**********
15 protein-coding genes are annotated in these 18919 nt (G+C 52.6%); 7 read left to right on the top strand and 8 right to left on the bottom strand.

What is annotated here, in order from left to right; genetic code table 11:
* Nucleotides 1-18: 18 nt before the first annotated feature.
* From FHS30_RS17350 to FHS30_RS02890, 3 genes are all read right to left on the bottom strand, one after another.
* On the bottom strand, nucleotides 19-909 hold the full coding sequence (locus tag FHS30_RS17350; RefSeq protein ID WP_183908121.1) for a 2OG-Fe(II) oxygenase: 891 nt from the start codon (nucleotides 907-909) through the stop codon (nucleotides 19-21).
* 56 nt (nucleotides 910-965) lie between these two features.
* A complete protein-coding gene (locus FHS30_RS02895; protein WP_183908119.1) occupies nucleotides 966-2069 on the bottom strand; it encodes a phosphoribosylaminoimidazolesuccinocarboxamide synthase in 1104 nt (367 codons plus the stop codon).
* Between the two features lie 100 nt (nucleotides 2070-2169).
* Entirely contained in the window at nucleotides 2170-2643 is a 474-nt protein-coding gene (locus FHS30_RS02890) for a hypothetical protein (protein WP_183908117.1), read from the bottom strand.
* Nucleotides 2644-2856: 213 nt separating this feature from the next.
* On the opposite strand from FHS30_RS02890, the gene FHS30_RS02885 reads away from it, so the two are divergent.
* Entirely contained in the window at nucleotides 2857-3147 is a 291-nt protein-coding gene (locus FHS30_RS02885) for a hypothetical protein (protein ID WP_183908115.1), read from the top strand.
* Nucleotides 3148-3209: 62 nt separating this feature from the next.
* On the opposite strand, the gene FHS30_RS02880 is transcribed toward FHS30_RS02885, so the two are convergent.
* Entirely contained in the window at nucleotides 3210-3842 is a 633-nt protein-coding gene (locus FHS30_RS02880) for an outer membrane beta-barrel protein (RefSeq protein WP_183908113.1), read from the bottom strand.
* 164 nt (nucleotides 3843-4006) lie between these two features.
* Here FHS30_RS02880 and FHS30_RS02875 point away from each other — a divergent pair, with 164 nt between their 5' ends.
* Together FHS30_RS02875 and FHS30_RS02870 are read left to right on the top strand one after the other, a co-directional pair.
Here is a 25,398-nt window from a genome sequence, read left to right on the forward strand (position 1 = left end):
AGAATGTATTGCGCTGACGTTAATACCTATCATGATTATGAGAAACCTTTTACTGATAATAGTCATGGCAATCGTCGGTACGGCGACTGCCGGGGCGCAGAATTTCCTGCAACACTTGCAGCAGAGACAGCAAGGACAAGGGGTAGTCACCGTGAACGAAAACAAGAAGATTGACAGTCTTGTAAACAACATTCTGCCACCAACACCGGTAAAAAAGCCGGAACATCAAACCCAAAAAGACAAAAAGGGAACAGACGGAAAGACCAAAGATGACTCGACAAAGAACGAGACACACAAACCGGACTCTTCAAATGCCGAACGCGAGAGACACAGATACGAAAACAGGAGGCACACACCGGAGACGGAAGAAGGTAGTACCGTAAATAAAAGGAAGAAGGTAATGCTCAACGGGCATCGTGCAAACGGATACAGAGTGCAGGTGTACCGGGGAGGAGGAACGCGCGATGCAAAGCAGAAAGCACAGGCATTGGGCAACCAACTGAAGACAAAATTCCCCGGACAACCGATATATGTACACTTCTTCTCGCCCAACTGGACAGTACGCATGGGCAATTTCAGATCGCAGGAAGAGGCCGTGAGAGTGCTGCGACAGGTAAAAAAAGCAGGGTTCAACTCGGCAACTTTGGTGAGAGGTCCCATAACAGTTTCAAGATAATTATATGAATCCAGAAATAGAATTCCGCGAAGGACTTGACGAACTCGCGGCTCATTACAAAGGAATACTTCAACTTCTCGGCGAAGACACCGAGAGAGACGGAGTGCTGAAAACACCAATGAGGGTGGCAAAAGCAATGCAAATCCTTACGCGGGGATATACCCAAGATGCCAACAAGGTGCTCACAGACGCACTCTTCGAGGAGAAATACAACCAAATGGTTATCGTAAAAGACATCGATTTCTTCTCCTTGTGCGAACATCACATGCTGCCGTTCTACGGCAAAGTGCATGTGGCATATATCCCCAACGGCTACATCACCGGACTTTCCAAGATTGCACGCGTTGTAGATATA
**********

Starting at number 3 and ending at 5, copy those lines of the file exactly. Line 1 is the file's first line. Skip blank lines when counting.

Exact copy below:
* Nucleotides 1-18: 18 nt before the first annotated feature.
* From FHS30_RS17350 to FHS30_RS02890, 3 genes are all read right to left on the bottom strand, one after another.
* On the bottom strand, nucleotides 19-909 hold the full coding sequence (locus tag FHS30_RS17350; RefSeq protein ID WP_183908121.1) for a 2OG-Fe(II) oxygenase: 891 nt from the start codon (nucleotides 907-909) through the stop codon (nucleotides 19-21).